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United States District Court, Northern District of Illinois, E.D

February 14, 1968


The opinion of the court was delivered by: Julius J. Hoffman, District Judge.


In this case the plaintiff seeks a refund of income taxes assessed against and paid by the plaintiff as trustee of certain trusts in the sum of $12,666.52 for the years 1962, 1963, and 1964.

Rosehill Cemetery Company (hereinafter referred to as "Rosehill") is an Illinois corporation with its principal place of business and principal office at Chicago, Illinois, in the Northern District of Illinois. It is a profit-making cemetery company which, since its creation in 1859, has been engaged in the operation of a cemetery located at 5800 Ravenswood Avenue, Chicago, Illinois, and is operated by a Board of Managers, and as part of this operation, Rosehill sells burial lots in its cemetery and compartments in its community mausoleum. In connection with the sale of burial lots and mausoleum compartments, it offers for sale to the lot and compartment owners its services in caring for and maintaining the cemetery and the mausoleum.

Since 1902 it has been compulsory for each lot purchaser and each purchaser of a mausoleum compartment to deposit a sum of money for perpetual care. In connection with these deposits, Rosehill caused to be formed the Rosehill Cemetery Company Endowed Care Fund and the Rosehill Cemetery Company Mausoleum Endowed Care Fund (hereinafter referred to as "the Trusts"). Rosehill is the trustee of both Trusts. The Trusts have been administered by Chicago Title and Trust Company, an Illinois corporation authorized to accept and administer trusts, by virtue of a decree of the Superior Court of Cook County, Illinois, entered November 30, 1915, in Case No. 308793, which provided that Chicago Title and Trust Company should have custody and possession of all money and securities then in such trusts and all monies thereafter paid to Rosehill for perpetual care; that monies paid to Rosehill for perpetual care should be paid over to Chicago Title and Trust Company; that these funds should be invested in securities by Chicago Title and Trust Company, with the requirement that each investment be first approved by the Rosehill Board of Managers; and that Chicago Title and Trust Company should at all times retain possession of such funds and pay the net income each month to Rosehill to be used by it to carry out the purposes for which the Trusts were created. In accordance with the provisions of the decree, the perpetual care deposits from lot and compartment purchasers are each month paid over to Chicago Title and Trust Company, which invests them in marketable securities or real estate investments. Capital gains from the sale of investments in these funds are retained and added to the corpus of each of the funds. The corpus is not distributed but remains at all times in the Trusts. The Trusts are irrevocable and are not operated for profit.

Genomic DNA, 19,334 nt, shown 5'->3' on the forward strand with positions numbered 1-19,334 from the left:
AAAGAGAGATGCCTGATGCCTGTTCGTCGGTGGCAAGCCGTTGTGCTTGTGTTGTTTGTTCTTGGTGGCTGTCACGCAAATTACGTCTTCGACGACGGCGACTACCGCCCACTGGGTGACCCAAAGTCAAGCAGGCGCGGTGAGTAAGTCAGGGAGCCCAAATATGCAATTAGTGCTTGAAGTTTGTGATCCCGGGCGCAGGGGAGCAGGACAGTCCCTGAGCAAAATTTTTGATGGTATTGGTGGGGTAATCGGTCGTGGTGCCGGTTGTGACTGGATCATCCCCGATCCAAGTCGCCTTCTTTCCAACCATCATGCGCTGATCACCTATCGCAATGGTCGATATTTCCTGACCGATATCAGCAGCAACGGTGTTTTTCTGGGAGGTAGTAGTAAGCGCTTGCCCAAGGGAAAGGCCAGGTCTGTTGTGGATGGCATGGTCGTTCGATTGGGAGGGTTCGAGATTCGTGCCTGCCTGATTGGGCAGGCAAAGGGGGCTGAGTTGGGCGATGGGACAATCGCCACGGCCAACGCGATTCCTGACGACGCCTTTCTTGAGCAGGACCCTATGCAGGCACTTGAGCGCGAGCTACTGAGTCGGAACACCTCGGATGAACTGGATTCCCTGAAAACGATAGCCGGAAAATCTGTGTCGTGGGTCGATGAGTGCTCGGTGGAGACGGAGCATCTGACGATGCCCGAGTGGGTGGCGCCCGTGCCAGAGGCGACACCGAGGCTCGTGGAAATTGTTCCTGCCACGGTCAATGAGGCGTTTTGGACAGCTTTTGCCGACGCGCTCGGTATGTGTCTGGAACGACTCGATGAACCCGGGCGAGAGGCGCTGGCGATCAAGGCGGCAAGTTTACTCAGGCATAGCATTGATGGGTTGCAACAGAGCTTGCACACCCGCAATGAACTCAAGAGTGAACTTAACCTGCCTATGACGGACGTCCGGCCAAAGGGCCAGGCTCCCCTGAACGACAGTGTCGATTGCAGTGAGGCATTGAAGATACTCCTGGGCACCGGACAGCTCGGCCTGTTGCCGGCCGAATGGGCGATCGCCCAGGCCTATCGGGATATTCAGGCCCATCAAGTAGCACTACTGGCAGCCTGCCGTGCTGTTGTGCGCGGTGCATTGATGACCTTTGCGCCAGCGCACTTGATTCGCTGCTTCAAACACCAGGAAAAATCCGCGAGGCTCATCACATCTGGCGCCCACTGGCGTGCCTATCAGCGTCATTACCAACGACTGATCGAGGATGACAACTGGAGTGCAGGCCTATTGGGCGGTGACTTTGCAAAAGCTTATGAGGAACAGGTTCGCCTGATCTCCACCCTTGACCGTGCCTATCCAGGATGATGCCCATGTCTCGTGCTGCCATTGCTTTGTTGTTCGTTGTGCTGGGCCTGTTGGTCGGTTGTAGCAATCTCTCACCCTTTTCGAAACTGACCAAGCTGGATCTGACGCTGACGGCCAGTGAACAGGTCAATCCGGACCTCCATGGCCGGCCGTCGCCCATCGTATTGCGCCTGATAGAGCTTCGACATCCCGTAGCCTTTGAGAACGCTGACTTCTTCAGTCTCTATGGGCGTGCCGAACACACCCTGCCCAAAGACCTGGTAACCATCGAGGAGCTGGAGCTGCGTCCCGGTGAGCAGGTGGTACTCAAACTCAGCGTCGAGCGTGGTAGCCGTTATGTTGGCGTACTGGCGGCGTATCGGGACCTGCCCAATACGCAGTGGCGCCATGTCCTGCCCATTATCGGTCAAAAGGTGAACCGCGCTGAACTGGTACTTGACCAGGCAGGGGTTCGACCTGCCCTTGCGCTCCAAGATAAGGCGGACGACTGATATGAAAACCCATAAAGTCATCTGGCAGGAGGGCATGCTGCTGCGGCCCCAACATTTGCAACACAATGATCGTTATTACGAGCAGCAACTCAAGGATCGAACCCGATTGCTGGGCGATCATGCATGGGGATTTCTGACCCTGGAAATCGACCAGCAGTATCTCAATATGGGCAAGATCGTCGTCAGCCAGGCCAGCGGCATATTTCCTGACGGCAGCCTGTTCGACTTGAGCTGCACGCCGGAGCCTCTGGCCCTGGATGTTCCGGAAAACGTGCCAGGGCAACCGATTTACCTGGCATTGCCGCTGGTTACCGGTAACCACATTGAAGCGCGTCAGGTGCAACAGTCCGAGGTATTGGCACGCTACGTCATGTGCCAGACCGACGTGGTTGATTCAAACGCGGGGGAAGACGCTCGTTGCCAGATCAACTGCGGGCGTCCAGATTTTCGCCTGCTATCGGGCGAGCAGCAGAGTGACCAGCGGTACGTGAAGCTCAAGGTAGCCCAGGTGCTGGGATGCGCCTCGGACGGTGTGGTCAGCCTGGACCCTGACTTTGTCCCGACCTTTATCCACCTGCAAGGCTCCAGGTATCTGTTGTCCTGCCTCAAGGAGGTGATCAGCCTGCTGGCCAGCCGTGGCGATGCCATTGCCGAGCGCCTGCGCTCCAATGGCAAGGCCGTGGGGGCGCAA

The income from the investments, which includes dividends and interest, is remitted to Rosehill by the Chicago Title and Trust Company. Under the terms of the perpetual care agreements made with lot and compartment owners, Rosehill agrees to use the income received from the Trusts for the perpetual care of the cemetery and the mausoleum and for no other purpose. All funds transmitted to Rosehill by Chicago Title and Trust Company from the Trusts are commingled with other funds of Rosehill in any one of Rosehill's three checking accounts. All of Rosehill's expenses are paid out of the funds deposited in these three checking accounts. In 1962, 1963, and 1964, the total sum of $701,147.89 was transmitted from Chicago Title and Trust Company to Rosehill from the two Trusts. Rosehill used these funds to pay certain direct expenses, an allocated portion of general administrative expenses, and an allocated portion of general maintenance expenses, as well as for depreciation.

For the purposes of the 1962, 1963, and 1964 income tax returns, the Trusts were combined under the heading of "Rosehill Cemetery Endowed Care Trusts." For those years, the plaintiff filed its income tax returns with the District Director of Internal Revenue in Chicago, Illinois, in which the plaintiff reported liability for income tax on net capital gains realized by the plaintiff in the following amounts:

  1962                     $1,203.73
  1963                     $1,950.42
  1964                     $9,512.37

The plaintiff duly filed with the District Director its claims for refund of such taxes, along with the payment of interest and penalties as provided by law. The plaintiff has received notice of disallowance of those claims from the District Director and has thereupon filed this suit for recovery of such taxes.

The plaintiff asserts that it is entitled to a refund of the income taxes assessed against and paid by it as trustee of the Trusts because the Trusts are "cemetery companies" within the meaning of Section 501(c)(13) of the Internal Revenue Code of 1954, 26 U.S.C. § 501(c)(13). That section provides that: